For women concerned about how to combine a successful career with family life, Romanian businesswoman Anca Vlad has this advice: get to the top. ôI have not missed a single one of my childrenĺs school meetings, I make sure that any business meeting comes before or after. Thatĺs the advantage of being a boss.ö
Anca is the president and founder of Fildas Group, a Romanian pharmaceuticals distribution company with an impressive turnover of US$ 300 million in 2007. She was one of the panelists at the Women in Business lunch in Kiev which looked at a range of issues affecting female entrepreneurs in the EBRDĺs region of operations (not to mention the rest of the world), including sexism, glass ceilings and work-life balance.
Inga Legasova, the only other mother on the panel, found that rather than being a barrier to her business career, parenthood was the main stimulus for having one in the first place.
ôI went into business during the period of market changes to support my son,ö said Inga, who has since built her distribution company RemiLing into a supplier of home goods and textiles to Russiaĺs largest supermarkets. ôI had practical reasons, not ambitions. I started from zero. I had to survive and support my family.ö
That, according to Inga, is a key difference between male and female entrepreneurs. ôThe main goal of men is to make money. Women usually have practical goals, which they need money to achieve. And when women achieve financial success, they are eager to help others. Business becomes socially oriented.ö
It is often far from easy for women to carve out a career, however. Jack Stack, a former CEO of Czech bank Ceska Sporitelna and the only man on the panel, said that ôin financial services, women need to do better than men to advance. Faced with a male and a female candidate with the same qualifications and experience, an employer is more likely to promote the man.ö
In Bosnia-Herzegovina, women are confronted with a whole other set of challenges when they want to get ahead in business, according to Nejira Nalic, director of Bosnian micro-credit organization MI-BOSPO. ôMen tend to be more violent in families where women are more successful or try to be successful. This was especially true after the war, when lots of demobilized men couldnĺt find a job.ö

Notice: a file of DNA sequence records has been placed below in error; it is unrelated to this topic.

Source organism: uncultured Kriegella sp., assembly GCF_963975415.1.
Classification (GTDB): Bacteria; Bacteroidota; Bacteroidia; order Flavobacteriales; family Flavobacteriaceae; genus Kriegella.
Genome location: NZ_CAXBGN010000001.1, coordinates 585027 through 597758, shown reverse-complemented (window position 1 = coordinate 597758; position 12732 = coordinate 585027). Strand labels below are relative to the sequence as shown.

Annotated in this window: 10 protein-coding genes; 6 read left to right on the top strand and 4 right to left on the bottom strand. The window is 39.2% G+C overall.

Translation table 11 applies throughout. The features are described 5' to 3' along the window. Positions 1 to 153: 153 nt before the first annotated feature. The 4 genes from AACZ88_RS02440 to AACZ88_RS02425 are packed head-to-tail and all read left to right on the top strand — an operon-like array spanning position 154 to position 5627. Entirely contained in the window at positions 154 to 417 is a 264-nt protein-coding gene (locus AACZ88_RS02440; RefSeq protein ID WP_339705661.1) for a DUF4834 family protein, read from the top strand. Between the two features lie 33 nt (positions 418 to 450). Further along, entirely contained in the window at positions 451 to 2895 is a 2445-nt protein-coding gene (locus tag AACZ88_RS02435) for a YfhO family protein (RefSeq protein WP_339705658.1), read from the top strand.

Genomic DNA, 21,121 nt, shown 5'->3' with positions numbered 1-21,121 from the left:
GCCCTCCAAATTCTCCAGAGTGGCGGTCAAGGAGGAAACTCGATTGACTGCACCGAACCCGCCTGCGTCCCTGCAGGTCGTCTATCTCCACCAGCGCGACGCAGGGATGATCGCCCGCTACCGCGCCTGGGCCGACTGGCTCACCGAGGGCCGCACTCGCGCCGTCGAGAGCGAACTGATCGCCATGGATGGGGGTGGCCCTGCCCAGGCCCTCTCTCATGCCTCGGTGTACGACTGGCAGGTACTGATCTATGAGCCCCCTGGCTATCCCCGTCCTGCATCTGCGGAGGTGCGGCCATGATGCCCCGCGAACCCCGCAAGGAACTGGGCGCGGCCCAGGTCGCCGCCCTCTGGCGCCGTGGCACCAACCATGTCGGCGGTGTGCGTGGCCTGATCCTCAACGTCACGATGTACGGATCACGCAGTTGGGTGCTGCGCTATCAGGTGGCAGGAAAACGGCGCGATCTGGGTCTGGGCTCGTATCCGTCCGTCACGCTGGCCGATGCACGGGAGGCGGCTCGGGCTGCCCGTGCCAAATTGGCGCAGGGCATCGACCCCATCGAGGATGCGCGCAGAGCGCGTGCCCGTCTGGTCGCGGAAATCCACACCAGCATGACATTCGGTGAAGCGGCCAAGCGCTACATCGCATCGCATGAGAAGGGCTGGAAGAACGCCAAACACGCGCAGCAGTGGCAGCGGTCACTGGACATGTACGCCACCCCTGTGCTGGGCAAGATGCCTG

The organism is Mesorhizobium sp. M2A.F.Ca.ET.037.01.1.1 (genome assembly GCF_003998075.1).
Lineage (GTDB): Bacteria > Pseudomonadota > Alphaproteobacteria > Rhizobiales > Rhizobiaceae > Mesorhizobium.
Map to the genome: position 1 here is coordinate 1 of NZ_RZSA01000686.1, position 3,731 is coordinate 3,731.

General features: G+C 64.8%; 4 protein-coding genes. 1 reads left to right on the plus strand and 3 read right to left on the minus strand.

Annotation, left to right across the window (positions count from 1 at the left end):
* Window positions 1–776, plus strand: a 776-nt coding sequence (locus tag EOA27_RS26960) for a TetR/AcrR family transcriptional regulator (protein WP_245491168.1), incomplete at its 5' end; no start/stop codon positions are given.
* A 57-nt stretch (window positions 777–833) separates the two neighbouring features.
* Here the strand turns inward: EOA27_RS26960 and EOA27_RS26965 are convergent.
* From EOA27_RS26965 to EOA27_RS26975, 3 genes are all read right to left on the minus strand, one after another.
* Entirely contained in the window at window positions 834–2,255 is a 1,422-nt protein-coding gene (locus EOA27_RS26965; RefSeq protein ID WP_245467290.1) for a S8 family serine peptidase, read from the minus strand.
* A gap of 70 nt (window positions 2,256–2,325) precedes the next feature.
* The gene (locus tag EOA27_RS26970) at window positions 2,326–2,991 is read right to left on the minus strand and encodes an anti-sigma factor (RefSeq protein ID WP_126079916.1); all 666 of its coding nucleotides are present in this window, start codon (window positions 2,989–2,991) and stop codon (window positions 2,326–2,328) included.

Ukrainian executive Tatiana Radomyslskaya, however, had a very different take from the rest of the panel on what itĺs like to be a woman in business. ôI do not face significant problems with being a woman. It depends on your personality more than on your gender,ö said the acting CEO of brick-maker Slobozhanska Budivelna Keramika.
Nevertheless, many of the speakers indicated that they would welcome legislation similar to a law enacted in Norway which requires 40 per cent of positions on corporate boards to be held by women. Spain is considering following the Norwegian example, a move which prompted Anca to observe: ôI have completely erased the word Ĺmachoĺ from my vocabulary.ö
After the panel discussion, Chikako Kuno, Director of the EBRDĺs Group for Small Business, presented the Women in Business Awards to four female entrepreneurs for their outstanding achievement in the following sectors:
Gulnara Artambayeva from Kazakhstan, CEO of TsATEK Holding, a major strategic private investor in the power sector in Kazakhstan.
Tatiana Vysokova, from Russia Member of the Board of Directors and Chairman of the Auditing and Compliance Committee of Bank ôCenter-Investö Bank.
Filya Zhebrovska from Ukraine, Chairman of the Board and General Director of Farmak, Ukraineĺs leading pharmaceutical producer.
Alenka ÄnidarÜi? Kranjc, from Slovenia, is CEO and founder of Prva pokojninska dru×ba d.d. (PPD), the second largest voluntary pension fund in Slovenia.
Author: Mike McDonough